Thursday, March 13, 2008

Top Military Officers Come Out In Support of Obama

Hillary Clinton rolled out her Generals last week in an attempt to bolster her National Security "credentials" and to bash Barack Obama, but Obama is now displaying military brass of his own. Hillary Clinton does not have a monopoly on the issues of National Security and Foreign Affairs.

The Admirals and Generals from the United States Army, Navy and Air Force have served under the last nine U.S. Presidents.

(And I see a few potential VP candidates in this group...but I doubt that they would want to go into politics).


Statements from the Commanders:
"Those of us who have served, worn the cloth of our nation, and gone into harm's way know that to be successful we must have the strongest sense of trust in our Commander in Chief. We must be confident that he or she has listened to the best possible advice, that he or she has garnered the best possible information from all possible sources, that he or she has analyzed and weighed all the possible consequences and outcomes, and that he or she has made the decision to exert military force as a last possible resort," said Admiral (Ret.) Robert Williamson (USN). "Of this I am certain: Senator Obama will do all of those things and much more to ensure the safety and freedom of our citizens, our allies, and coalition partners. He has all the great qualities and attributes required to carry out the most difficult duties of the Presidency".

Brigadier General Larry Gillespie
Major General Scott Gration (USAF-Ret)
Admiral Don Guter
Brigadier General David "Dave" McGinnis
General Merrill "Tony" McPeak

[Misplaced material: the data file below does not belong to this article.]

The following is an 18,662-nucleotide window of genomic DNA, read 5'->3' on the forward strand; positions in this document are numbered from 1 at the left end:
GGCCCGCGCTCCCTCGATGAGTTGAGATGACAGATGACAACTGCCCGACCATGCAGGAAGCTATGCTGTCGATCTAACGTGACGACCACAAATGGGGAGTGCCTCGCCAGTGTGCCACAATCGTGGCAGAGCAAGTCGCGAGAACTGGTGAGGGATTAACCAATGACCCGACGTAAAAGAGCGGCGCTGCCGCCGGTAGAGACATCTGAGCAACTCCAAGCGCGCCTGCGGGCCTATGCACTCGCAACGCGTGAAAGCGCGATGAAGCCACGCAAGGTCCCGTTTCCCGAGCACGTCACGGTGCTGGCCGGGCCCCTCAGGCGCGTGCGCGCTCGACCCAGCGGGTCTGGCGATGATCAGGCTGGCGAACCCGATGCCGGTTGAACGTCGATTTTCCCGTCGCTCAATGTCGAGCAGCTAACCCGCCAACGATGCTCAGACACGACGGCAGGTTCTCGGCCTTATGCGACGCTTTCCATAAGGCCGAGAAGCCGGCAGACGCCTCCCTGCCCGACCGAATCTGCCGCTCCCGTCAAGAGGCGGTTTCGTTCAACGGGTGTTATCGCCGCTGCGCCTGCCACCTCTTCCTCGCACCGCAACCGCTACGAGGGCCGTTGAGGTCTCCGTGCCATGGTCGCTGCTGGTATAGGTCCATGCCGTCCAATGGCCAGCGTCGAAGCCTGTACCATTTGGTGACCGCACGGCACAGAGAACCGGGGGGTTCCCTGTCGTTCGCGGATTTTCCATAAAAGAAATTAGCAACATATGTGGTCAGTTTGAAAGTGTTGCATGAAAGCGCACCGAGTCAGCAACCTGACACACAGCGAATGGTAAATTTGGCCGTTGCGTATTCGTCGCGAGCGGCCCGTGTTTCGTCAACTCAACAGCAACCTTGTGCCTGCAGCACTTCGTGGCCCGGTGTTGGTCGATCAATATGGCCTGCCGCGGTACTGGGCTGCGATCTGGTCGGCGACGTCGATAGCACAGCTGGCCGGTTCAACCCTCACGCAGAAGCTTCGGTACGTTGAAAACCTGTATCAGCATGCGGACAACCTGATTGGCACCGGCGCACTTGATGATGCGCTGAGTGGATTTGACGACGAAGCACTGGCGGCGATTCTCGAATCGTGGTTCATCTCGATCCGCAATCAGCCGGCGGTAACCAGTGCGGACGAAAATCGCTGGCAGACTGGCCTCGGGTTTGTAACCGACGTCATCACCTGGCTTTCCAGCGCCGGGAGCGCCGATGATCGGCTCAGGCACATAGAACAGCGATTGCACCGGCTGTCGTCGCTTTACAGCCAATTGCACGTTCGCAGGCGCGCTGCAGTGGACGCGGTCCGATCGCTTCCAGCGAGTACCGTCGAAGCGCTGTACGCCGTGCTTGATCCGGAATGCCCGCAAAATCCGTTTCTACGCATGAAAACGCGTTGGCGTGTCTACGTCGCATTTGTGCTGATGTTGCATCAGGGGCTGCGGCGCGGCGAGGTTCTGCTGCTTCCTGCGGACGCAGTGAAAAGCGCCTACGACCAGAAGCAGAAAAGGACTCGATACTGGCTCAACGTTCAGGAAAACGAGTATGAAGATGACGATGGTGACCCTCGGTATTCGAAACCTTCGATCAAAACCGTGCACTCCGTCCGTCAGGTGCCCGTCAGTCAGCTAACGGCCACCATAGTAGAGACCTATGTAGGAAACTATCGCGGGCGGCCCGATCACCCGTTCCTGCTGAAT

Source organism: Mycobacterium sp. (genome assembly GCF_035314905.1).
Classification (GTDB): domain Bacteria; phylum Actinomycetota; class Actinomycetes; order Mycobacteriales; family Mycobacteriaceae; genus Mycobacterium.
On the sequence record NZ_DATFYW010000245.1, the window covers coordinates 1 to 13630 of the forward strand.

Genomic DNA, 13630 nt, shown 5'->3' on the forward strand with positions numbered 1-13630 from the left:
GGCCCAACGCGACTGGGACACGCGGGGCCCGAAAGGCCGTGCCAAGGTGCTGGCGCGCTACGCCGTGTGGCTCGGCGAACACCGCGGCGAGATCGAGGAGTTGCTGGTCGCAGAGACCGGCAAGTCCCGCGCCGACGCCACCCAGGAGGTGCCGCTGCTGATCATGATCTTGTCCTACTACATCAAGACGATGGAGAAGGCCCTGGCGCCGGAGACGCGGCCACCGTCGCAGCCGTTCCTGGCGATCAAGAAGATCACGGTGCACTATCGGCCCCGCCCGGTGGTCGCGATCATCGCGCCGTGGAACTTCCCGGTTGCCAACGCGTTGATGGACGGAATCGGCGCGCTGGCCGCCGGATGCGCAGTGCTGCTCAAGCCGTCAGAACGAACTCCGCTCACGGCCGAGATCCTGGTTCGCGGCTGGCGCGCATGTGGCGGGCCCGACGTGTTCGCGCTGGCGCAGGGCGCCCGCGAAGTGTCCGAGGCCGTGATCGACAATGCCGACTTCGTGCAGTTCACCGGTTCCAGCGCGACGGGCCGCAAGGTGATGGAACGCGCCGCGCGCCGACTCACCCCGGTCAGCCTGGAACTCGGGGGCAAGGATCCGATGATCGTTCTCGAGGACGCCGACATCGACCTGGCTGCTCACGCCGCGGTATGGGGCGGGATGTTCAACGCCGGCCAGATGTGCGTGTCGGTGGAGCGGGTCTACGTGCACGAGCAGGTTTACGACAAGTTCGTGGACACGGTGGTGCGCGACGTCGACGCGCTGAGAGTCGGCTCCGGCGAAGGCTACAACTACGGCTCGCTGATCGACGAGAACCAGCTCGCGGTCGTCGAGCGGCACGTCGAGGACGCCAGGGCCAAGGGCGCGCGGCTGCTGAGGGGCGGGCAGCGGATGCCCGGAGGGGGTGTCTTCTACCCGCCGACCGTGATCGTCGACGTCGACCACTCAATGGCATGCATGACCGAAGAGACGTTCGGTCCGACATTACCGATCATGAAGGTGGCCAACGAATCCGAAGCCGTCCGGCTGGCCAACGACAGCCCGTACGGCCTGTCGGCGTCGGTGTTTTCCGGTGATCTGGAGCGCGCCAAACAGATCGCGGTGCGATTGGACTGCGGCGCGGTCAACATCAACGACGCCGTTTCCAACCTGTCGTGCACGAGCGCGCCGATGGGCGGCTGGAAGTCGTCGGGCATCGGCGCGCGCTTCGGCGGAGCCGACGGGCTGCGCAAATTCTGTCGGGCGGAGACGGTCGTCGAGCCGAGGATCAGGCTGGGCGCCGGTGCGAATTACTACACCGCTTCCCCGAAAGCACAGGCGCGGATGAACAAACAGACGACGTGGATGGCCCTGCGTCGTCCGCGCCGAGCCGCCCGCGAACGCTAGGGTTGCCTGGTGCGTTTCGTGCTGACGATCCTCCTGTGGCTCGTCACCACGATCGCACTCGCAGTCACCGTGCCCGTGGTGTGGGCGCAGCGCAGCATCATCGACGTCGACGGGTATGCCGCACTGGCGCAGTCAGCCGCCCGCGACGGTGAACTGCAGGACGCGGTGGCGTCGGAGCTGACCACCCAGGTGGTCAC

Admiral John B. Nathman
Major General Hugh Robinson
Brigadier General James Smith
Admiral Robert "Willie" Williamson (USN-Ret Rear Admiral)
Major General Ralph Wooten

More information

Comments from Obama:

As President, I will ask myself every day whether I am serving our troops and veterans as well as they have served America. That means only sending them into harm’s way when we absolutely must; providing them with a clear mission and the equipment they need to do the job; standing by them when they come home; and helping them live their dreams after they leave the service.

Like the men who have joined me on this stage today, my story is only possible in America. It is the story of my grandfather, who marched in Patton’s Army; and my father, who crossed the globe to be a part of the dream that my grandfather defended. An America that secures its people, and stands as a light of hope for the world.

That is the America that I will defend as Commander-in-Chief, drawing on the counsel of military commanders and the courage and conviction of the American people. An America where we meet the challenges of the 21st century with sound judgment, clear plans, and a common purpose.

After years of a divisive politics that uses national security as a wedge to drive us apart, how much longer do we have to wait to bring this country together to confront our common enemies?

After years of being told that Democrats have to talk, act and vote like John McCain to pass some Commander-in-Chief test, how many times do we have to learn that tough talk is not a substitute for sound judgment?

After years of a war in Iraq that should’ve never been authorized, how many more politicians will appeal to the American peoples’ fears instead of their hopes?

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